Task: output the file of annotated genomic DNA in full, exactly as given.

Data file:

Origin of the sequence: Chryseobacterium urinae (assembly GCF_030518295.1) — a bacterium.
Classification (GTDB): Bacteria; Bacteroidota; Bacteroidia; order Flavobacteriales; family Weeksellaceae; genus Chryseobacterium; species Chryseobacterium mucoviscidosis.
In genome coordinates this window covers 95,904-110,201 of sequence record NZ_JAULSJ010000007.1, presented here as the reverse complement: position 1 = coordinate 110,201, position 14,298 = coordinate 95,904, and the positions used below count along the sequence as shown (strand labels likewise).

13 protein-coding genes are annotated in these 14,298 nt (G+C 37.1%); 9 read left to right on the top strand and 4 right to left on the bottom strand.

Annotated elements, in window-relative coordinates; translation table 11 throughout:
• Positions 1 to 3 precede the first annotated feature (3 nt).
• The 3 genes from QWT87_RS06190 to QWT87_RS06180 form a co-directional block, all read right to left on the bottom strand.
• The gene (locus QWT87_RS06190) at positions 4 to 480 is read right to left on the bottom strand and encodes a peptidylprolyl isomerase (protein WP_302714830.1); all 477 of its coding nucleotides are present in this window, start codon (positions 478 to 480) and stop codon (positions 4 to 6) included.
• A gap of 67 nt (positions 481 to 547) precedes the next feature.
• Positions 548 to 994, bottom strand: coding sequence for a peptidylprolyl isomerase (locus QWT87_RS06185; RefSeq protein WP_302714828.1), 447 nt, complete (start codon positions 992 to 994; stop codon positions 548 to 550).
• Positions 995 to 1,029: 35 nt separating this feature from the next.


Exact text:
Origin of the sequence: Chryseobacterium urinae (assembly GCF_030518295.1) — a bacterium.
Classification (GTDB): Bacteria; Bacteroidota; Bacteroidia; order Flavobacteriales; family Weeksellaceae; genus Chryseobacterium; species Chryseobacterium mucoviscidosis.
In genome coordinates this window covers 95,904-110,201 of sequence record NZ_JAULSJ010000007.1, presented here as the reverse complement: position 1 = coordinate 110,201, position 14,298 = coordinate 95,904, and the positions used below count along the sequence as shown (strand labels likewise).

13 protein-coding genes are annotated in these 14,298 nt (G+C 37.1%); 9 read left to right on the top strand and 4 right to left on the bottom strand.

Annotated elements, in window-relative coordinates; translation table 11 throughout:
• Positions 1 to 3 precede the first annotated feature (3 nt).
• The 3 genes from QWT87_RS06190 to QWT87_RS06180 form a co-directional block, all read right to left on the bottom strand.
• The gene (locus QWT87_RS06190) at positions 4 to 480 is read right to left on the bottom strand and encodes a peptidylprolyl isomerase (protein WP_302714830.1); all 477 of its coding nucleotides are present in this window, start codon (positions 478 to 480) and stop codon (positions 4 to 6) included.
• A gap of 67 nt (positions 481 to 547) precedes the next feature.
• Positions 548 to 994, bottom strand: coding sequence for a peptidylprolyl isomerase (locus QWT87_RS06185; RefSeq protein WP_302714828.1), 447 nt, complete (start codon positions 992 to 994; stop codon positions 548 to 550).
• Positions 995 to 1,029: 35 nt separating this feature from the next.